This has two key benefits. First, personal data is retained within the home environment, and only exceptions are reported to care agencies or medical professionals. Second, since monitoring and analytics is performed locally, there is the opportunity to provide enhance interfaces that can inform the behaviour of the individual that is being monitored. This can support the more continuous provision of care between visits from external agencies.

Figure 2: Routine care use case model.

3.4 Emergency care

Emergencies within community health care settings are dealt with via conventional telephone based systems for all members of the UK public. Raising the alarm assumes that either the care recipient is conscious and able to reach either a telephone or an alarm system, or that a visitor is present who can raise the alarm. However, there are opportunities to improve the responsiveness of such a system. Increased monitoring can collate data to enable patterns in health conditions to be be recognised and exceptions can be reported to relevant care agencies. In addition, informal carers can be brought into the system to assist during the period that the alarm has been raised and prior to the emergency services arriving on site. An important aspect here is that emergency interventions should be reflected in the ICP, thus providing a richer record of information for any subsequent care provision (Figure 3).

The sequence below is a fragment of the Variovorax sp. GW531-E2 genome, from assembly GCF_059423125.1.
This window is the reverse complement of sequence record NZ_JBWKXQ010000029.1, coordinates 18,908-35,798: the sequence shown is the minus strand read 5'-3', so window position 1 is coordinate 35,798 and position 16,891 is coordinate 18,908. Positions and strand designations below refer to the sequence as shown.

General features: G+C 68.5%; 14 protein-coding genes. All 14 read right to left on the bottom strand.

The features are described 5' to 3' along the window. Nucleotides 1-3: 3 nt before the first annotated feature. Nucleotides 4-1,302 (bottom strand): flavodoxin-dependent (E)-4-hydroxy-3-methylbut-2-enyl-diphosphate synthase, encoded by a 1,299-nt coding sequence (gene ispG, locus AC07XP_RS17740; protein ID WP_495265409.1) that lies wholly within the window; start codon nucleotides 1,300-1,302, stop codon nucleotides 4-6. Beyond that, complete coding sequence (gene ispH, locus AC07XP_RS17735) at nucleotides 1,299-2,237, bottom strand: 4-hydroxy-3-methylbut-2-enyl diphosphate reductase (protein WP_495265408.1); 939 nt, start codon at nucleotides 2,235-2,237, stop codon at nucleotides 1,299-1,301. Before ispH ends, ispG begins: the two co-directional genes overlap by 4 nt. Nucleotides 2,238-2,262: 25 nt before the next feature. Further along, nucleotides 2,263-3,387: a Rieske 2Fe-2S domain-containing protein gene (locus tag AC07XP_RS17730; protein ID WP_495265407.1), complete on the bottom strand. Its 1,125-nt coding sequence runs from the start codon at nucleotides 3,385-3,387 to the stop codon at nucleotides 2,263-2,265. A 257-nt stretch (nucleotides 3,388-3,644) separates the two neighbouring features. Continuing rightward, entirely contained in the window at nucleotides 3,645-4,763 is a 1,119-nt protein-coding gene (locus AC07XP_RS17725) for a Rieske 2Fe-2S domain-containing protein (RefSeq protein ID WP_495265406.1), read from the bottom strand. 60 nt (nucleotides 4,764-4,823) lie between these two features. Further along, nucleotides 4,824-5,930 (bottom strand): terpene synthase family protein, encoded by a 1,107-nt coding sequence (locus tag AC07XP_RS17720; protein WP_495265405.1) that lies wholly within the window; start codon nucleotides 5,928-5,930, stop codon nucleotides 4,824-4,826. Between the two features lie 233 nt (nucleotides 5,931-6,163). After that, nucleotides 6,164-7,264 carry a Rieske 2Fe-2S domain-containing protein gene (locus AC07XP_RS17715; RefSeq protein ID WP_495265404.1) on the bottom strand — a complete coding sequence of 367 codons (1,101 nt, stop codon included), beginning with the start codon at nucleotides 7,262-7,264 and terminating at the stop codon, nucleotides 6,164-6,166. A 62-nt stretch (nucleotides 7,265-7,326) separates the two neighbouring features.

Figure 3: Use case model for emergency care scenario.

4 System design

So far the actors in the system have been identified and their roles described. System interactions are described within the written use cases and use case models. The agent ‘lens’ has enabled roles to be understood and specified in the context of the domain. The next step is to translate the business functionality in the system into microservices.

4.1 Microservice characteristics

Newman argues[25] that microservices are small autonomous services that work together, modelled around a business domain. This implies service autonomy, a key characteristic of agency, underlining the need for a service to own its own data model, or at least designed around a single responsibility principal[26]. As such, business functions that are related can be packaged in a similar fashion to a component, before being implemented as a microservice.

Johannes Thőnes advises that microservices[27] should be a small application that can be deployed, scaled and tested independently. To achieve this, a microservice needs to demonstrate resilience, flexibility and fault-tolerance, suggesting that method calls masquerading as services are too finely-grained.

From an architectural perspective microservices have come about to address emerging issues of scalability[29, 28, 30], with an emphasis upon reducing the overheads of messaging[31, 32, 33], containerisation[34] and microservice orchestration[35, 36]. Many organisations are now realising that they can no longer design applications that will serve their business models going forward. Applications need to be able to be extended and augmented in the future, and their architecture should scale as required. Accordingly, it should be possible to retire functionality without breaking other services required by the business. As each cohesive microservice must retain its own data model, data replication is necessary to govern all of the data within an application, which creates an additional processing overhead[37].